Mud glorious Mud!
One warm wet morning, we set off along a deeply rutted track for a walk to the woods. While Jo and I skirted the wettest stretches of the track, the children were drawn irresistibly to the mud and the puddles. It wasn’t long before one child sank into the mud, and we watched in horror as the runny mud oozed right over the top of his wellies. We waited for the anguished screams – but instead there was delighted laughter as he was pulled from out of the mud by his friends, and then proceeded to abandon his wellies and slosh around barefoot. Once the children had had enough of wading through the mud, they progressed on to moulding and shaping it, creating a whole village of muddy elf houses, some of them with twig walls and wattle walls. The woods just waited for another day.
Mud is a wonderful material for playing with – squidging between the toes, dribbling through fingers, or it can be plastered on faces and made into pies. If you shudder at the thought of your children becoming mud larks, remember that it is just soil – easily washed off and pretty harmless. It doesn’t matter if the children get dirty – just let them have fun and enjoy exploring the natural world. It’s acceptable for boys to get plastered in mud on the football pitch, so why shouldn’t they get muddy while exploring the natural world? Children need the freedom to play outdoors, to have adventures – and to get dirty.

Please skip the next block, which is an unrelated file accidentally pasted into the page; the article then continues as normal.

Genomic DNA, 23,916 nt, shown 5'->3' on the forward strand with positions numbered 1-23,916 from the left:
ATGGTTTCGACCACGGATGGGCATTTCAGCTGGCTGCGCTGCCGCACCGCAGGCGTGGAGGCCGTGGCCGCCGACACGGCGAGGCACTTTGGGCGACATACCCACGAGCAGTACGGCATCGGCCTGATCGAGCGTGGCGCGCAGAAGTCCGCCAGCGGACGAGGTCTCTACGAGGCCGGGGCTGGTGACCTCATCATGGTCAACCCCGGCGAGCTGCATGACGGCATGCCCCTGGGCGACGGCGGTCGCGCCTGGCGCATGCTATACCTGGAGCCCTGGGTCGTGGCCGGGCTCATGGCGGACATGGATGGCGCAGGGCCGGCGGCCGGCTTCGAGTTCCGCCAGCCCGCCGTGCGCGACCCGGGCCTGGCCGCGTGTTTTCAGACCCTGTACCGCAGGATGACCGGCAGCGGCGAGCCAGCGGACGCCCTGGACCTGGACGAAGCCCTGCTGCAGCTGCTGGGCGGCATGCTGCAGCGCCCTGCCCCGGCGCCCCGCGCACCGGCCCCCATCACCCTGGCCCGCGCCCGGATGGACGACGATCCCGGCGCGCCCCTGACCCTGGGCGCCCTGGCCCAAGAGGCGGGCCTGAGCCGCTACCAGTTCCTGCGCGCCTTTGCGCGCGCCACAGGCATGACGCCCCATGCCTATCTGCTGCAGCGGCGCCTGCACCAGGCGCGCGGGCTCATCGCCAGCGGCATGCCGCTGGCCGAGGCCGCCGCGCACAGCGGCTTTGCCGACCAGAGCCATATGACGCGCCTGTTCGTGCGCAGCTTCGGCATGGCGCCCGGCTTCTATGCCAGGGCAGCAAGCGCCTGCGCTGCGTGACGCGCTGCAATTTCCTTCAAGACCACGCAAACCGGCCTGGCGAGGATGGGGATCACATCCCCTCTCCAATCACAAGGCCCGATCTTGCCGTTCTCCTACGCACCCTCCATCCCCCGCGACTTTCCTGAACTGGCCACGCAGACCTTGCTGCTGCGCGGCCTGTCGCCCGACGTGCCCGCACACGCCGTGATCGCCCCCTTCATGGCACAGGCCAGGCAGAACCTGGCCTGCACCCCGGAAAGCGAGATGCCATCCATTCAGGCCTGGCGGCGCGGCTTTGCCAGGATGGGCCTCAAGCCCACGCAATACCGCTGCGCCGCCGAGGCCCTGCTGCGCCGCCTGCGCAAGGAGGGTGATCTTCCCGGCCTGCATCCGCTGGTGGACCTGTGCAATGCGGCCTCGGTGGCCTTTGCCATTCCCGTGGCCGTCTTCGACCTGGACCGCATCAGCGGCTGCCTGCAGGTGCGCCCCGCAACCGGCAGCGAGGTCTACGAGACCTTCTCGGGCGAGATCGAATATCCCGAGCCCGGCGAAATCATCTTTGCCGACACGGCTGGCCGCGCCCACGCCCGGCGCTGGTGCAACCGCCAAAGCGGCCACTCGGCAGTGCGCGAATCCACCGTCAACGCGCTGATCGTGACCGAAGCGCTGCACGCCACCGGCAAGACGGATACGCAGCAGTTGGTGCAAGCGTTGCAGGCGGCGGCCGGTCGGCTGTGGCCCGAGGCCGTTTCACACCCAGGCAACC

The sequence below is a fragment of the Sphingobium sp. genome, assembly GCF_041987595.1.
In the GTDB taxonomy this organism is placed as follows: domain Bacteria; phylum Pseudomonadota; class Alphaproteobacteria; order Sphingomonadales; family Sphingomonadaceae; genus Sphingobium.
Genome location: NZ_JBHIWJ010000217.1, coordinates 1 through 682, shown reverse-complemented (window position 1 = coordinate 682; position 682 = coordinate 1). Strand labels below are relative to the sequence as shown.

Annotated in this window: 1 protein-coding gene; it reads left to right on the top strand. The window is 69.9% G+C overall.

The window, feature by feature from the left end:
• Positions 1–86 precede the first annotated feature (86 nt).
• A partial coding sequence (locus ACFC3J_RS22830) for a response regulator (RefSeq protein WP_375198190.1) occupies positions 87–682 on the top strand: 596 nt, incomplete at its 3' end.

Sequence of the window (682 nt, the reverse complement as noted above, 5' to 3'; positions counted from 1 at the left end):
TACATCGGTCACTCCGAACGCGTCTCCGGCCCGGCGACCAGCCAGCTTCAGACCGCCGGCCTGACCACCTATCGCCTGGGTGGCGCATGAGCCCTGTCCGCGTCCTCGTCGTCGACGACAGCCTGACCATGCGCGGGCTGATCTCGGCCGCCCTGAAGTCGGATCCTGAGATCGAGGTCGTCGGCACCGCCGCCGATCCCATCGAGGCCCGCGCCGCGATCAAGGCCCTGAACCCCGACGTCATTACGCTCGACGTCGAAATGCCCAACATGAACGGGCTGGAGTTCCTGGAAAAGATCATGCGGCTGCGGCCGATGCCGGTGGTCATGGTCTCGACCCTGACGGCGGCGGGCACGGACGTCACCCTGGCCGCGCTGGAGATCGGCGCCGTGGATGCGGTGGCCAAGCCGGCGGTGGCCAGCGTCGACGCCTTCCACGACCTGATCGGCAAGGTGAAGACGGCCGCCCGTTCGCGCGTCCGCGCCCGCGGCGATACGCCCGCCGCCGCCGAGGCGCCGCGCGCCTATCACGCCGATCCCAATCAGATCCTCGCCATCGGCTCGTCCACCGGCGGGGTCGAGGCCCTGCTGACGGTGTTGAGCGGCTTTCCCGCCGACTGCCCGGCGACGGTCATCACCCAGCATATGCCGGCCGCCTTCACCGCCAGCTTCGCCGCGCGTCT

Mud pies and cakes
An old favourite – encourage them to look for different coloured soils to create layer cakes – what better way to learn that soil varies in colour and texture. Decorate the cakes with twig candles, nuts and seeds.
Mud drawings – Try using a stick to draw in the mud, or try dipping the stick in mud and then using it like paint to make patterns on rocks or tree trunks. Or let them make muddy handprints and footprints on rocks, on paper – or, best of all, on each other.
Mud balls – Roll handfuls of mud to make balls – then try sticking different materials to them – such as moss, dead leaves and grasses. How many mud balls can you balance on top of each other? Who can make the tallest mud ball tower?
Mud bowls and sculptures – The first pots made by humans were created from mud collected straight from the ground; if you can find a patch of clay, have a go at making your own pinch pots – or get creative and make sculptures.
- Always supervise children if near water
- Cover any cuts with waterproof plasters
- Wash hands thoroughly after playing in mud